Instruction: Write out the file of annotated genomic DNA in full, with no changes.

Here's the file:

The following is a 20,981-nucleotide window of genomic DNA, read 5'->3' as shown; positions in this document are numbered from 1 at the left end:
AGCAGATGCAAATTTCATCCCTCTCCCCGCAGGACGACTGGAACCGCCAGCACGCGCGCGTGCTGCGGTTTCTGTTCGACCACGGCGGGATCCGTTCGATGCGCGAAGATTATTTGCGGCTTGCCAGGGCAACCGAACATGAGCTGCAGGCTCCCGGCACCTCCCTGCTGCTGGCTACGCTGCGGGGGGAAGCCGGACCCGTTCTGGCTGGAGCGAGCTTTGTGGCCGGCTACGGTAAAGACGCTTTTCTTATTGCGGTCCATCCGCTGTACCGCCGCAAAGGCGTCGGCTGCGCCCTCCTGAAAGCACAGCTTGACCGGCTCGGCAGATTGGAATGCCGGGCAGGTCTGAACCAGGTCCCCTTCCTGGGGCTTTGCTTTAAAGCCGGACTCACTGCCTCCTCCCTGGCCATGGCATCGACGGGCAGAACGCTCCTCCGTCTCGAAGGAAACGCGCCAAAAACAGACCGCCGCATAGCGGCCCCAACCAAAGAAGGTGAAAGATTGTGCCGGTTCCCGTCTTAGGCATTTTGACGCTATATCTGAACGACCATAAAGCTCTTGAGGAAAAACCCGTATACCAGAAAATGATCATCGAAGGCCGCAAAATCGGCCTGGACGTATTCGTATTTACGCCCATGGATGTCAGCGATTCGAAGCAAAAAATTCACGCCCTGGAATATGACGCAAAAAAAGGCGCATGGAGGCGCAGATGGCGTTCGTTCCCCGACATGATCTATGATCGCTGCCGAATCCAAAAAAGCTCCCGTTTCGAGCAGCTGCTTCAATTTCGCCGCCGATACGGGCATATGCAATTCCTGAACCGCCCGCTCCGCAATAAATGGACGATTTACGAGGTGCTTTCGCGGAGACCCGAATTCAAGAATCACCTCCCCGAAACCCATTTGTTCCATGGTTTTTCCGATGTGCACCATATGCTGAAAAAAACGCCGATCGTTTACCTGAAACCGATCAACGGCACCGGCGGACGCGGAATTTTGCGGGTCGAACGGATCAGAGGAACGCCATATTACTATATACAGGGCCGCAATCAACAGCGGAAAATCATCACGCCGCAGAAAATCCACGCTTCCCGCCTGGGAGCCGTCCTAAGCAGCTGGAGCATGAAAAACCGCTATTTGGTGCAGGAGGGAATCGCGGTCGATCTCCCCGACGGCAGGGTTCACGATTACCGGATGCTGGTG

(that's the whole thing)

The following is a 20,981-nucleotide window of genomic DNA, read 5'->3' as shown; positions in this document are numbered from 1 at the left end:
AGCAGATGCAAATTTCATCCCTCTCCCCGCAGGACGACTGGAACCGCCAGCACGCGCGCGTGCTGCGGTTTCTGTTCGACCACGGCGGGATCCGTTCGATGCGCGAAGATTATTTGCGGCTTGCCAGGGCAACCGAACATGAGCTGCAGGCTCCCGGCACCTCCCTGCTGCTGGCTACGCTGCGGGGGGAAGCCGGACCCGTTCTGGCTGGAGCGAGCTTTGTGGCCGGCTACGGTAAAGACGCTTTTCTTATTGCGGTCCATCCGCTGTACCGCCGCAAAGGCGTCGGCTGCGCCCTCCTGAAAGCACAGCTTGACCGGCTCGGCAGATTGGAATGCCGGGCAGGTCTGAACCAGGTCCCCTTCCTGGGGCTTTGCTTTAAAGCCGGACTCACTGCCTCCTCCCTGGCCATGGCATCGACGGGCAGAACGCTCCTCCGTCTCGAAGGAAACGCGCCAAAAACAGACCGCCGCATAGCGGCCCCAACCAAAGAAGGTGAAAGATTGTGCCGGTTCCCGTCTTAGGCATTTTGACGCTATATCTGAACGACCATAAAGCTCTTGAGGAAAAACCCGTATACCAGAAAATGATCATCGAAGGCCGCAAAATCGGCCTGGACGTATTCGTATTTACGCCCATGGATGTCAGCGATTCGAAGCAAAAAATTCACGCCCTGGAATATGACGCAAAAAAAGGCGCATGGAGGCGCAGATGGCGTTCGTTCCCCGACATGATCTATGATCGCTGCCGAATCCAAAAAAGCTCCCGTTTCGAGCAGCTGCTTCAATTTCGCCGCCGATACGGGCATATGCAATTCCTGAACCGCCCGCTCCGCAATAAATGGACGATTTACGAGGTGCTTTCGCGGAGACCCGAATTCAAGAATCACCTCCCCGAAACCCATTTGTTCCATGGTTTTTCCGATGTGCACCATATGCTGAAAAAAACGCCGATCGTTTACCTGAAACCGATCAACGGCACCGGCGGACGCGGAATTTTGCGGGTCGAACGGATCAGAGGAACGCCATATTACTATATACAGGGCCGCAATCAACAGCGGAAAATCATCACGCCGCAGAAAATCCACGCTTCCCGCCTGGGAGCCGTCCTAAGCAGCTGGAGCATGAAAAACCGCTATTTGGTGCAGGAGGGAATCGCGGTCGATCTCCCCGACGGCAGGGTTCACGATTACCGGATGCTGGTG